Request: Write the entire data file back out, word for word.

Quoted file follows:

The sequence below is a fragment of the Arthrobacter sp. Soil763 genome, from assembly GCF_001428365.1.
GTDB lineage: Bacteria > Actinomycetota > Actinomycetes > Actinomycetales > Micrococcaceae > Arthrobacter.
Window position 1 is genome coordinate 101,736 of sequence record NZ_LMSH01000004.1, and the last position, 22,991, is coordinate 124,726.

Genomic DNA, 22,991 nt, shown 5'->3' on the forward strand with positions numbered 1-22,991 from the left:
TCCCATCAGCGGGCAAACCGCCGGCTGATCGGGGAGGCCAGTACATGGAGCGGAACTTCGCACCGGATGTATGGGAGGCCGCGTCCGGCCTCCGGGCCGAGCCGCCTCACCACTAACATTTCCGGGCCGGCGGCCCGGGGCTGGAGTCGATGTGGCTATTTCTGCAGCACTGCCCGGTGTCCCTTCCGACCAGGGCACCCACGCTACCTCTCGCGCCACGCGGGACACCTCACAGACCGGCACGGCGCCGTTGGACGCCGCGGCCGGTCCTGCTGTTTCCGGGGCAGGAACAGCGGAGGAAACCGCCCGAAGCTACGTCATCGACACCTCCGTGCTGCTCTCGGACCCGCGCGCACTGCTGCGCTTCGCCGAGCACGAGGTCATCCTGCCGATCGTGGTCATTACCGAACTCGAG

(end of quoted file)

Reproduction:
The sequence below is a fragment of the Arthrobacter sp. Soil763 genome, from assembly GCF_001428365.1.
GTDB lineage: Bacteria > Actinomycetota > Actinomycetes > Actinomycetales > Micrococcaceae > Arthrobacter.
Window position 1 is genome coordinate 101,736 of sequence record NZ_LMSH01000004.1, and the last position, 22,991, is coordinate 124,726.

Genomic DNA, 22,991 nt, shown 5'->3' on the forward strand with positions numbered 1-22,991 from the left:
TCCCATCAGCGGGCAAACCGCCGGCTGATCGGGGAGGCCAGTACATGGAGCGGAACTTCGCACCGGATGTATGGGAGGCCGCGTCCGGCCTCCGGGCCGAGCCGCCTCACCACTAACATTTCCGGGCCGGCGGCCCGGGGCTGGAGTCGATGTGGCTATTTCTGCAGCACTGCCCGGTGTCCCTTCCGACCAGGGCACCCACGCTACCTCTCGCGCCACGCGGGACACCTCACAGACCGGCACGGCGCCGTTGGACGCCGCGGCCGGTCCTGCTGTTTCCGGGGCAGGAACAGCGGAGGAAACCGCCCGAAGCTACGTCATCGACACCTCCGTGCTGCTCTCGGACCCGCGCGCACTGCTGCGCTTCGCCGAGCACGAGGTCATCCTGCCGATCGTGGTCATTACCGAACTCGAG